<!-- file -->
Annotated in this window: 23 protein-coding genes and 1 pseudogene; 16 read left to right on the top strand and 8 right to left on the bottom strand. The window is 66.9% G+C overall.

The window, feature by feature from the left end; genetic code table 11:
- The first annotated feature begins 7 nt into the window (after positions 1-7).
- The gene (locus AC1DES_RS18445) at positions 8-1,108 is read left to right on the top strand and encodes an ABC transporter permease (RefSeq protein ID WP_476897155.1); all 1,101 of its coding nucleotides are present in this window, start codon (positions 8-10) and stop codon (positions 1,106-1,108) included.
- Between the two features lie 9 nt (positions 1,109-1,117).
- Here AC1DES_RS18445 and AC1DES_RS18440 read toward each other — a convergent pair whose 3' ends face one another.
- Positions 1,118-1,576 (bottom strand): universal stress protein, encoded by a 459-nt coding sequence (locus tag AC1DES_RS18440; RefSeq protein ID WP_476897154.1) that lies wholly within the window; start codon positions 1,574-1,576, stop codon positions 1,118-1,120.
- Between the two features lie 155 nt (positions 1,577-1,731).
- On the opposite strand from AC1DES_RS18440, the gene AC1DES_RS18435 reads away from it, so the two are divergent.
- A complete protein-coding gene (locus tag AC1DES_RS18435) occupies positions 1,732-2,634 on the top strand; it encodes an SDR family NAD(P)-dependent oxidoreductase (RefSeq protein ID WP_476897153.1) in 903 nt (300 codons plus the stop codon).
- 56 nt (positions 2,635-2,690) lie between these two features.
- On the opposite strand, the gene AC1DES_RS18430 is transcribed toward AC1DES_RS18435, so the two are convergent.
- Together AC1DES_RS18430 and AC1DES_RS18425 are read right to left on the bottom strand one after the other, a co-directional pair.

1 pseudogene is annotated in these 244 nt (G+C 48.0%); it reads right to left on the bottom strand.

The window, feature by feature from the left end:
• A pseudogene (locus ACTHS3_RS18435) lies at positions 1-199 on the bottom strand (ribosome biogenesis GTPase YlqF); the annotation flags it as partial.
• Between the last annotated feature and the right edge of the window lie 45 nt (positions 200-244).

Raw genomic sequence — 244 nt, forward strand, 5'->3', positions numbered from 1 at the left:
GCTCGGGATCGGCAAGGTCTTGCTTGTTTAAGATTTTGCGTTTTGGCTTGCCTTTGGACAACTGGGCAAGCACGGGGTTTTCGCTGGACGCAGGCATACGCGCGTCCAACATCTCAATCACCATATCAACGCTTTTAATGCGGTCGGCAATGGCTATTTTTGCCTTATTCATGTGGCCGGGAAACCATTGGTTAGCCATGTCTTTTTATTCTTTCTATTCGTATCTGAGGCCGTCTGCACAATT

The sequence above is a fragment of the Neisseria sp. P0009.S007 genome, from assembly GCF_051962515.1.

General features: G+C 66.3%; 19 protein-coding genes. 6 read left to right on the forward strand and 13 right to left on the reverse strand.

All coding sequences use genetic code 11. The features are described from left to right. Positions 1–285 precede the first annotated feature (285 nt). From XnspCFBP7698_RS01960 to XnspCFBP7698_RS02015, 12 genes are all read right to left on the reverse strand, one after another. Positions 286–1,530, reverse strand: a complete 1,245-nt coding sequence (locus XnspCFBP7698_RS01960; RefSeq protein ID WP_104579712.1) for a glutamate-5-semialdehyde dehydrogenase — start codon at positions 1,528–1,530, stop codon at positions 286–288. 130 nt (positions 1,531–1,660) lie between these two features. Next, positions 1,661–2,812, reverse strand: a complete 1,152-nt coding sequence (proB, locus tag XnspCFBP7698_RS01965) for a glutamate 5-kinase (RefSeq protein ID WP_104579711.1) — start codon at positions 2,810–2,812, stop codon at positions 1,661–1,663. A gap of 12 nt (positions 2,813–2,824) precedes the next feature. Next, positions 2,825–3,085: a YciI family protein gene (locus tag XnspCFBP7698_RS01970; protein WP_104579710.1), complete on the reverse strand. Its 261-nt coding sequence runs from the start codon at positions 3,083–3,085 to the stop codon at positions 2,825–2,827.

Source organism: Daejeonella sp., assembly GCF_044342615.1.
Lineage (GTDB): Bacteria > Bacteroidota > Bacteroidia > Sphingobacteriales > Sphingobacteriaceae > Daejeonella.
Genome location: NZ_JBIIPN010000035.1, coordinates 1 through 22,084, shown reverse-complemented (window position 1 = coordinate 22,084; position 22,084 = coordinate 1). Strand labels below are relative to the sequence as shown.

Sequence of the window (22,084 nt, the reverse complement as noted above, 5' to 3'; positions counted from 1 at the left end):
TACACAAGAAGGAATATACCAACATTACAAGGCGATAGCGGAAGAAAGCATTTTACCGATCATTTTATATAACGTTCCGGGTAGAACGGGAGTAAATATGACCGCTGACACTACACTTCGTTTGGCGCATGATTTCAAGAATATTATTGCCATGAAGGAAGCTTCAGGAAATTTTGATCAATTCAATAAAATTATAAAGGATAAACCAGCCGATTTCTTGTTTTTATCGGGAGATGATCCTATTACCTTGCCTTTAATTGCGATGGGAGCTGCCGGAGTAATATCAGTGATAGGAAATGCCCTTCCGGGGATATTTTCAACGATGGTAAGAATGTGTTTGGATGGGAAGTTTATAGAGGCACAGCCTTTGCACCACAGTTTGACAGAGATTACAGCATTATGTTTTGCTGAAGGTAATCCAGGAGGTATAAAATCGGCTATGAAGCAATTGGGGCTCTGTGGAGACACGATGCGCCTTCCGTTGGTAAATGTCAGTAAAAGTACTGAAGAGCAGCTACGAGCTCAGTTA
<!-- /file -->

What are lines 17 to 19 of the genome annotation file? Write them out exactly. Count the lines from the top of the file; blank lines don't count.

• Between the last annotated feature and the right edge of the window lie 45 nt (positions 200-244).

Raw genomic sequence — 244 nt, forward strand, 5'->3', positions numbered from 1 at the left:
GCTCGGGATCGGCAAGGTCTTGCTTGTTTAAGATTTTGCGTTTTGGCTTGCCTTTGGACAACTGGGCAAGCACGGGGTTTTCGCTGGACGCAGGCATACGCGCGTCCAACATCTCAATCACCATATCAACGCTTTTAATGCGGTCGGCAATGGCTATTTTTGCCTTATTCATGTGGCCGGGAAACCATTGGTTAGCCATGTCTTTTTATTCTTTCTATTCGTATCTGAGGCCGTCTGCACAATT